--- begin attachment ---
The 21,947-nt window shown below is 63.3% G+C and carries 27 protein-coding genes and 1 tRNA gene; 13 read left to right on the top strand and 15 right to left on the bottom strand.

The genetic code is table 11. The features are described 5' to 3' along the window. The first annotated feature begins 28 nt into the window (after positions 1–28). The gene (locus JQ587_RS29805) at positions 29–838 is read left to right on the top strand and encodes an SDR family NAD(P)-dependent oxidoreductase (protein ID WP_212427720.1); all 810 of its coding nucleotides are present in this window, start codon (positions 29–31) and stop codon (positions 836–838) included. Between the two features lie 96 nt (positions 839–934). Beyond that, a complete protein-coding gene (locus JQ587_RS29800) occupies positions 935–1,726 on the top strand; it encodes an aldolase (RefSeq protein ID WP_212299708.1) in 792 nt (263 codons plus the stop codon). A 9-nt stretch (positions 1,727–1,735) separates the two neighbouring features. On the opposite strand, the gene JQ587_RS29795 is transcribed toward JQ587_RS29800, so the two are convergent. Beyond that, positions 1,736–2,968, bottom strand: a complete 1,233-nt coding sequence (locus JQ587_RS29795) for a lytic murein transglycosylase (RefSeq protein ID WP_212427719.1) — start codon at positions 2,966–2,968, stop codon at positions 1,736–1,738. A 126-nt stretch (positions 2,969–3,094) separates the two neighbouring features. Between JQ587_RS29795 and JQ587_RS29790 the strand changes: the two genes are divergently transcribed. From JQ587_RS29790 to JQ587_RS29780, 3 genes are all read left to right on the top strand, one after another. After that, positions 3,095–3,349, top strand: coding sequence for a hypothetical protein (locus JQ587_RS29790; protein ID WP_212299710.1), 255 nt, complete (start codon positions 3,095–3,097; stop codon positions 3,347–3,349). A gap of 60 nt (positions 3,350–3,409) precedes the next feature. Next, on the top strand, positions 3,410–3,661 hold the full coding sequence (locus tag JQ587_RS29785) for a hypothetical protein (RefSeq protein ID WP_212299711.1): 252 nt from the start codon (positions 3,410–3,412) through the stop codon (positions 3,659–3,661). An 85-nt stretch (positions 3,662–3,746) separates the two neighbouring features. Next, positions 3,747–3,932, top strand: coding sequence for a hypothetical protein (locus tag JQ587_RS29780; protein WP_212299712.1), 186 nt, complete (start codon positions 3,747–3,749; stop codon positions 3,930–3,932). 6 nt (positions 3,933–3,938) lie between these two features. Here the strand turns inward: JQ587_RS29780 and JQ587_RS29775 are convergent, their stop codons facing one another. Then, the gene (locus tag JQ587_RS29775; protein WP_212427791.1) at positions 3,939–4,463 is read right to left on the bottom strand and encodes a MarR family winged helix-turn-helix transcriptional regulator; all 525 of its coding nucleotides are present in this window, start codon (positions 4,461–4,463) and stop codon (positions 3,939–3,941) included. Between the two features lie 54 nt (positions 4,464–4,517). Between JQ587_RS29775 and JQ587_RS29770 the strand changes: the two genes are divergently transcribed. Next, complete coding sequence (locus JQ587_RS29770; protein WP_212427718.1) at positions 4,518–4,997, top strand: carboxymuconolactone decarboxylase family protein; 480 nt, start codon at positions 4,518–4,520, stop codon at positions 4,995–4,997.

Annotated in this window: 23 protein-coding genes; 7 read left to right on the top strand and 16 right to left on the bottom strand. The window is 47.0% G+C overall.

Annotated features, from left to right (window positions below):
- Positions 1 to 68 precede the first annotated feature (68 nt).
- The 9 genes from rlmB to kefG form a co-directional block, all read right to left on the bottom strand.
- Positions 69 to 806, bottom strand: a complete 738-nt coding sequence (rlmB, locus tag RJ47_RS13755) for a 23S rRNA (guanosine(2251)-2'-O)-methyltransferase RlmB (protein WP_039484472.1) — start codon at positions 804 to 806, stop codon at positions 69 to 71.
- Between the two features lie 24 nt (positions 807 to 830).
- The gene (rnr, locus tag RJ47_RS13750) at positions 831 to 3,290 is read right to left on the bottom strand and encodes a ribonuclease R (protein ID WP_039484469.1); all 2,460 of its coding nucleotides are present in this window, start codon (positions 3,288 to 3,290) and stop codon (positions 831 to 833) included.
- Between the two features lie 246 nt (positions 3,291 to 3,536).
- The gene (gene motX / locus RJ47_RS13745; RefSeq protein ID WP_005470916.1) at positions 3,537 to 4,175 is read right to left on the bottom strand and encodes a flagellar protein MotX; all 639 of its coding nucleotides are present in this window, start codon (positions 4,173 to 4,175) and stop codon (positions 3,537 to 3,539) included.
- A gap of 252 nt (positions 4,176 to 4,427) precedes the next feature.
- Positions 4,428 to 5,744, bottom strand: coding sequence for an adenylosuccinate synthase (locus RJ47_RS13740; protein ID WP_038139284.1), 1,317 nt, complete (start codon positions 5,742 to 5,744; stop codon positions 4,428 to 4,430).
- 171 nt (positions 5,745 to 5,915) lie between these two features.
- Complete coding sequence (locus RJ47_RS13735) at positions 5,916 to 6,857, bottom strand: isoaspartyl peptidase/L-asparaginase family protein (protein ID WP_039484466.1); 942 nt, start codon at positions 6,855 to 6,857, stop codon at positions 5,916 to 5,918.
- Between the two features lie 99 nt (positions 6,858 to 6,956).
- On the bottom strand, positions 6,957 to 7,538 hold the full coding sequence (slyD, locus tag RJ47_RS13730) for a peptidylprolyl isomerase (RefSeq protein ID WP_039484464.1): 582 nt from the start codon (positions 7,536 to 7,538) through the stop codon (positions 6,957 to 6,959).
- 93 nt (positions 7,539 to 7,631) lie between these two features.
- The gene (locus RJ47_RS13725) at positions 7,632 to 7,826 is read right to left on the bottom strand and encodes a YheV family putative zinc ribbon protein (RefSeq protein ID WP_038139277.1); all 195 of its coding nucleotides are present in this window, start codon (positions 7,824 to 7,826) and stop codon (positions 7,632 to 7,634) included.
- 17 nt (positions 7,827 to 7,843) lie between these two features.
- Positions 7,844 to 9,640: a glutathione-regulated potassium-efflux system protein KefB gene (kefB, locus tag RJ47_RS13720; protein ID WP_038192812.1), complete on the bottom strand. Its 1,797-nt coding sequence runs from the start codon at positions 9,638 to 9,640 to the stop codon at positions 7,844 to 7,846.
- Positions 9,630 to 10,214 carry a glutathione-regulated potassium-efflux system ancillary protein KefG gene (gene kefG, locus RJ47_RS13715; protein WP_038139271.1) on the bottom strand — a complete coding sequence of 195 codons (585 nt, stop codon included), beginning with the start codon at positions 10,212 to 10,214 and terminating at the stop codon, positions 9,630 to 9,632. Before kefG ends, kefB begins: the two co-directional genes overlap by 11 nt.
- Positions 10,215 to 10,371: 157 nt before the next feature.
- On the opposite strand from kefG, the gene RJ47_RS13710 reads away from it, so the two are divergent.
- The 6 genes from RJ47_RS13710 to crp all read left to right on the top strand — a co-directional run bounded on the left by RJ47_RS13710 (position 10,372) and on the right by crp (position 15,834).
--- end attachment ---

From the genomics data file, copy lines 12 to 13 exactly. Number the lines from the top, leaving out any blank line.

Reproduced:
- A gap of 252 nt (positions 4,176 to 4,427) precedes the next feature.
- Positions 4,428 to 5,744, bottom strand: coding sequence for an adenylosuccinate synthase (locus RJ47_RS13740; protein ID WP_038139284.1), 1,317 nt, complete (start codon positions 5,742 to 5,744; stop codon positions 4,428 to 4,430).